United States District Court, S.D. California
GARY R. CUSHINBERRY, Plaintiff,
SERGEANT PATRICK VINSON,, Defendants.
ORDER: (1) GRANTING MOTION TO PROCEED IN FORMA
PAUPERIS (DOC. NO. 2) AND (2) DIRECTING U.S. MARSHAL TO
EFFECT SERVICE OF SUMMONS AND COMPLAINT PURSUANT TO 28 U.S.C.
§ 1915(D) AND FED. R. CIV. P. 4(C)(3)
Michael M. Anello United States District Judge
September 5, 2017, Plaintiff Gary R. Cushinberry, a
non-prisoner proceeding pro se, submitted a
complaint against Sergean Patrick Vinson and the City of San
Diego pursuant to 42 U.S.C. § 1983. Compl., Doc. No. 1.
Plaintiff has also filed a motion to proceed in forma
pauperis (“IFP”) pursuant to 28 U.S.C.
Motion to Proceed IFP
parties instituting any civil action, suit or proceeding in a
district court of the United States, except an application
for writ of habeas corpus, must pay a filing fee of
$400. See 28 U.S.C. § 1914(a). An
action may proceed despite a plaintiff's failure to
prepay the entire fee only if he is granted leave to proceed
IFP pursuant to 28 U.S.C. § 1915(a). See Rodriguez
v. Cook, 169 F.3d 1176, 1177 (9th Cir. 1999). “To
proceed in forma pauperis is a privilege not a
right.” Smart v. Heinze, 347 F.2d 114, 116
(9th Cir. 1965). A party need not be completely destitute to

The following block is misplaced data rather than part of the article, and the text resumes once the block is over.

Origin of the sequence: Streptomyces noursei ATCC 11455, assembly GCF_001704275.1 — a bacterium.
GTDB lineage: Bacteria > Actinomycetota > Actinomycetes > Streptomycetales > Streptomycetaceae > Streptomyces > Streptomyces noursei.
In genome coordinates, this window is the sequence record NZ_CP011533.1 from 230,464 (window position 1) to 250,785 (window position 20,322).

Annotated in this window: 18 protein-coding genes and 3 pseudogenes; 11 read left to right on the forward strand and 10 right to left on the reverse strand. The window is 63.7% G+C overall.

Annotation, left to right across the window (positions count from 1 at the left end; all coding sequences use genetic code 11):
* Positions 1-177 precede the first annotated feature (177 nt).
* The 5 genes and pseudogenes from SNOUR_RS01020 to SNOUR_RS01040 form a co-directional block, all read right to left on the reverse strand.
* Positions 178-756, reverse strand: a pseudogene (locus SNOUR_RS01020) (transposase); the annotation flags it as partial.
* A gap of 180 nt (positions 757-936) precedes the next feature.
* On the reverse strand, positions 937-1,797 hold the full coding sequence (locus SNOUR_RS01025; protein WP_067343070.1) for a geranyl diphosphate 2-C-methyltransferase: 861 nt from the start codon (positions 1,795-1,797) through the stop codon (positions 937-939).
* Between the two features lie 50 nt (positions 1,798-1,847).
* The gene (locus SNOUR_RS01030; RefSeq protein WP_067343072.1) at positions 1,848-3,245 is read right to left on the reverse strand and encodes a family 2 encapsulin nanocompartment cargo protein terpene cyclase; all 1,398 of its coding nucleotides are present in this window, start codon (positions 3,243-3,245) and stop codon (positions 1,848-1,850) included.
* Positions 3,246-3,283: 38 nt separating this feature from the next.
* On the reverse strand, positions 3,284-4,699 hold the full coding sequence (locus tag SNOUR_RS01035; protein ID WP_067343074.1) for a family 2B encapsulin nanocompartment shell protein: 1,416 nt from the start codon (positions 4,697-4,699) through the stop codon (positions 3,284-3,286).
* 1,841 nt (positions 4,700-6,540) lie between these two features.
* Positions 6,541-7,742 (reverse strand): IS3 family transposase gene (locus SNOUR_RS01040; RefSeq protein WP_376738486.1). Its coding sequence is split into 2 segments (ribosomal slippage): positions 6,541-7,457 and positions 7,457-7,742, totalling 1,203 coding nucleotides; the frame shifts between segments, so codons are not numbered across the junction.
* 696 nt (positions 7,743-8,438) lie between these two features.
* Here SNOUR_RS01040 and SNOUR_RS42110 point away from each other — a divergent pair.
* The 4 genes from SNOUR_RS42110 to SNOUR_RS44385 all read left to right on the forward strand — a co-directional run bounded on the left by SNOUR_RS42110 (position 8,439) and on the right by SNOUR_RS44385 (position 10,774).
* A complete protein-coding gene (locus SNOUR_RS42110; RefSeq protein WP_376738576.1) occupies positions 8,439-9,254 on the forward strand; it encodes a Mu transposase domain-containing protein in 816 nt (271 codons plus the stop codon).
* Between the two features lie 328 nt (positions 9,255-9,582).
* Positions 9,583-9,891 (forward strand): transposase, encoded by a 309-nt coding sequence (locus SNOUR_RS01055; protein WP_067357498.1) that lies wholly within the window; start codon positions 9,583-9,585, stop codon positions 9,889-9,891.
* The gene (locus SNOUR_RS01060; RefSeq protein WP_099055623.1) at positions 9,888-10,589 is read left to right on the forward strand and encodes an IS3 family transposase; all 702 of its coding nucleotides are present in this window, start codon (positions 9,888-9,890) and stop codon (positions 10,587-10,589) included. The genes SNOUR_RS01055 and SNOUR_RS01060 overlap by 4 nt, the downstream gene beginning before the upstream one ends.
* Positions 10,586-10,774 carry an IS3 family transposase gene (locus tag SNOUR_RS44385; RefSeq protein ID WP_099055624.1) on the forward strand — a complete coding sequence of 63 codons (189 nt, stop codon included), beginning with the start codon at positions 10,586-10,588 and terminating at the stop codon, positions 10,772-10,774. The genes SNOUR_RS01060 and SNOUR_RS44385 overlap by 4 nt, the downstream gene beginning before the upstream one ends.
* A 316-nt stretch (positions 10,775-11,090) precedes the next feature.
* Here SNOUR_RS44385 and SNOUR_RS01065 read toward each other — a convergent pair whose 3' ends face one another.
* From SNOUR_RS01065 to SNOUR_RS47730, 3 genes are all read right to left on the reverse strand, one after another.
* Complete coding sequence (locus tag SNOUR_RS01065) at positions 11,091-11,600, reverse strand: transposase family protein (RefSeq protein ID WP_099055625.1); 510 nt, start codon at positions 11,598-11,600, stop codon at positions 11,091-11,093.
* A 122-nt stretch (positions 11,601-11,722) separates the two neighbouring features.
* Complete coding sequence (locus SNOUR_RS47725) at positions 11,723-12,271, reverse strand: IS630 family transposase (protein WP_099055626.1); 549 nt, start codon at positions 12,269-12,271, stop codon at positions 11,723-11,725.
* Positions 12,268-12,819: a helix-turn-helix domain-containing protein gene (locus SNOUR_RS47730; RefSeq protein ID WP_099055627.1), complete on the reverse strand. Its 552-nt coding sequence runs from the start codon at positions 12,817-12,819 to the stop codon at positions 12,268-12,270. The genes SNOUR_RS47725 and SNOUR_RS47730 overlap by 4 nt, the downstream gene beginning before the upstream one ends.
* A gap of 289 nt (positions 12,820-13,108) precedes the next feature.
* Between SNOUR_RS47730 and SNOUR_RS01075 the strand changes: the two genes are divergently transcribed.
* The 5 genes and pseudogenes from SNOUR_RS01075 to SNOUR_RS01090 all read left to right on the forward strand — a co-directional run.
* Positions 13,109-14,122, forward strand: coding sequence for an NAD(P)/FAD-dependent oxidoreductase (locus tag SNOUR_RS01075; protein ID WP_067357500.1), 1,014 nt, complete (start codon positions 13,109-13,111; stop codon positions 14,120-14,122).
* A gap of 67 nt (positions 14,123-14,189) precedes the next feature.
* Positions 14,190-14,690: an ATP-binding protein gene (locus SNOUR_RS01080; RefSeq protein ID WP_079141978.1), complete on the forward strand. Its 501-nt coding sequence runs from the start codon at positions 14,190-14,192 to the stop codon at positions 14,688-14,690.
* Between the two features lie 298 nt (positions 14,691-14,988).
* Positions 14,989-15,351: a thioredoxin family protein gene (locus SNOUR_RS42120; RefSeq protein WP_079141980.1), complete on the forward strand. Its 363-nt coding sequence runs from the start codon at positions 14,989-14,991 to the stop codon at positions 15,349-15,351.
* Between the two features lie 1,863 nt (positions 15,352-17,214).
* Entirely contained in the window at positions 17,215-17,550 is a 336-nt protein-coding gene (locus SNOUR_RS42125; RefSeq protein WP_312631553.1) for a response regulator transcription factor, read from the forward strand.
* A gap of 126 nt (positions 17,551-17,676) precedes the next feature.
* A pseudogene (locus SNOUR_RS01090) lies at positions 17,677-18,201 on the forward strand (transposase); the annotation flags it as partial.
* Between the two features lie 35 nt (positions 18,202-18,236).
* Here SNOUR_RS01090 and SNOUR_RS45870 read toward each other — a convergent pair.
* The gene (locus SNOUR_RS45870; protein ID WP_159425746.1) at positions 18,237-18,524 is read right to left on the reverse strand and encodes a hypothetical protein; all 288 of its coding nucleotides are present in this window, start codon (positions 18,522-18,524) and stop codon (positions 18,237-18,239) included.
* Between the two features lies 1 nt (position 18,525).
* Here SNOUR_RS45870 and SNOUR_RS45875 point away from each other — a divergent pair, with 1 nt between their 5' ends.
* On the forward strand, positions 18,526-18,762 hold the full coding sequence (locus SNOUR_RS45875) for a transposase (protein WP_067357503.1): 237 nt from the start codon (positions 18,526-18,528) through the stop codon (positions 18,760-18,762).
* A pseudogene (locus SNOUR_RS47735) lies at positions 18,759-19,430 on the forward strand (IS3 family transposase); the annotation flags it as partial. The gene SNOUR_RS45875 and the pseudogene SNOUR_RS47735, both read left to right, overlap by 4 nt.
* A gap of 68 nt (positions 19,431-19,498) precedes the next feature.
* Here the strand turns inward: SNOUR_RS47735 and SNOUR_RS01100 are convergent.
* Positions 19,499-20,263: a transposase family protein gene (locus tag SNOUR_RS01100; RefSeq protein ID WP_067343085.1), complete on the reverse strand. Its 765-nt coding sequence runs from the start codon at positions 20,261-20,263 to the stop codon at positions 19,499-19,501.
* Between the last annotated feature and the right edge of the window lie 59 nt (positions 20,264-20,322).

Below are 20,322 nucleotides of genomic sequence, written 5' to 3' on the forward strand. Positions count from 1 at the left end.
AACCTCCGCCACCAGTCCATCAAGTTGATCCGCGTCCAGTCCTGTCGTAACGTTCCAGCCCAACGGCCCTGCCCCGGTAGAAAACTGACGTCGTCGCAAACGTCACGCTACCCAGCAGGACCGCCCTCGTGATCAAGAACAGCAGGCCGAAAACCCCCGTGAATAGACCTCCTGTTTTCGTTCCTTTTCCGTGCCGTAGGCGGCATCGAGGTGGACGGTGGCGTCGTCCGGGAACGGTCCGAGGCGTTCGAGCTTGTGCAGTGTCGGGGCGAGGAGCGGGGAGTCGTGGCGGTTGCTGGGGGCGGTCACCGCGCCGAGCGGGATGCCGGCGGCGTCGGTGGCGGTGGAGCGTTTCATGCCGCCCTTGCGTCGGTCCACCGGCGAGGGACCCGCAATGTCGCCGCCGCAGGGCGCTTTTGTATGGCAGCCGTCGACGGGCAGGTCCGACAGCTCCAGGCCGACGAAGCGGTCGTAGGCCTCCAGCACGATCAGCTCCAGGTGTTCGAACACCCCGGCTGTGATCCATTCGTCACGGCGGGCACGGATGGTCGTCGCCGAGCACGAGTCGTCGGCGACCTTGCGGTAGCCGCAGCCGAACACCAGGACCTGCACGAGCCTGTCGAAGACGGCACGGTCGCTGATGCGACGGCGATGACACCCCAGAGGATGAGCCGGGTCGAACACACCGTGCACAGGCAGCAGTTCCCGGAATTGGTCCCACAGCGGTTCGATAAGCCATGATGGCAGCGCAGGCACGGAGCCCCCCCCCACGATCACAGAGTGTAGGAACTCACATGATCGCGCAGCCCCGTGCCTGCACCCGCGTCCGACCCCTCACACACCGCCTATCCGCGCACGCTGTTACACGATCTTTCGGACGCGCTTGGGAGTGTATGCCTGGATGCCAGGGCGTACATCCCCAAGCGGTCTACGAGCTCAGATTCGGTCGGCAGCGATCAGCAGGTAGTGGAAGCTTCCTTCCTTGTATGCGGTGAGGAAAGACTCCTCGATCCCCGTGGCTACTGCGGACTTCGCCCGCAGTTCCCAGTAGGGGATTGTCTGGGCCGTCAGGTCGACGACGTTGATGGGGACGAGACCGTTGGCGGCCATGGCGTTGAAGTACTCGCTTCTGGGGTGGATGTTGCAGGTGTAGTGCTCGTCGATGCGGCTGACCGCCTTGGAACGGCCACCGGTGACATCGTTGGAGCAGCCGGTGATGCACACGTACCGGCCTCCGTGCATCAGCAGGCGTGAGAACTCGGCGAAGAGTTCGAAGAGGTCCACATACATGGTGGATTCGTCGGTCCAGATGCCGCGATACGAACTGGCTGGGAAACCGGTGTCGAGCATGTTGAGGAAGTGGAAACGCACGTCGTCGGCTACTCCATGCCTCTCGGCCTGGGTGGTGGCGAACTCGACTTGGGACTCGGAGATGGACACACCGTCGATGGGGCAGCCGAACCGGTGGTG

proceed in forma pauperis. Adkins v. E.I. DuPont
de Nemours & Co., 335 U.S. 331, 339-40 (1948). But,
“the same even-handed care must be employed to assure
that federal funds are not squandered to underwrite, at
public expense, either frivolous claims or the remonstrances
of a suitor who is financially able, in whole or in material
part, to pull his own oar.” Temple v.
Ellerthorpe, 586 F.Supp. 848, 850 (D.R.I. 1984).
states that he receives $193.00 in food stamps. Doc. No. 2 at
2. Plaintiff is unemployed and has been unemployed for at
least one year. Id. at 5; see Compl. at
¶ 9-21. Plaintiff's total monthly expenses amount to
$193.00, which he uses to purchase food with his food stamps.
Plaintiff's affidavit sufficiently shows he is unable to
pay the fees or post securities required to maintain this
action. As such, the Court GRANTS
Plaintiff's motion to proceed in forma pauperis.
Screening Pursuant to 28 U.S.C. § 1915
Plaintiff is proceeding IFP, his Complaint requires a
pre-Answer screening pursuant to 28 U.S.C. §
1915(e)(2)(B). In accordance with that section, the Court
must sua sponte dismiss a Plaintiff's IFP
complaint, or any portion of it, which is “frivolous or
malicious, ” “fails to state a claim on which
relief may be granted, ” or “seeks monetary
relief against a defendant who is immune from such
relief.” See 28 U.S.C. §
1915(e)(2)(B)(i)-(III); Calhoun v. Stahl, 254 F.3d
845, 845 (9th Cir. 2001) (“[T]he provisions of 28
U.S.C. § 1915(e)92)(B) are not limited to
prisoners.”). The court is not only allowed to, but is
required to screen IFP complaints. See Lopez v.
Smith, 203 F.3d 1122, 1127 (9th Cir. 2000) (en banc)
(noting § 1915(e) “not only permits but
requires” the court to sua sponte dismiss an
IFP complaint that fails to state a claim).
standard for determining whether a plaintiff has failed to
state a claim upon which relief can be granted under §
1915(e)(2)(B)(ii) is the same as the Federal Rule of Civil
Procedure 12(b)(6) standard for failure to state a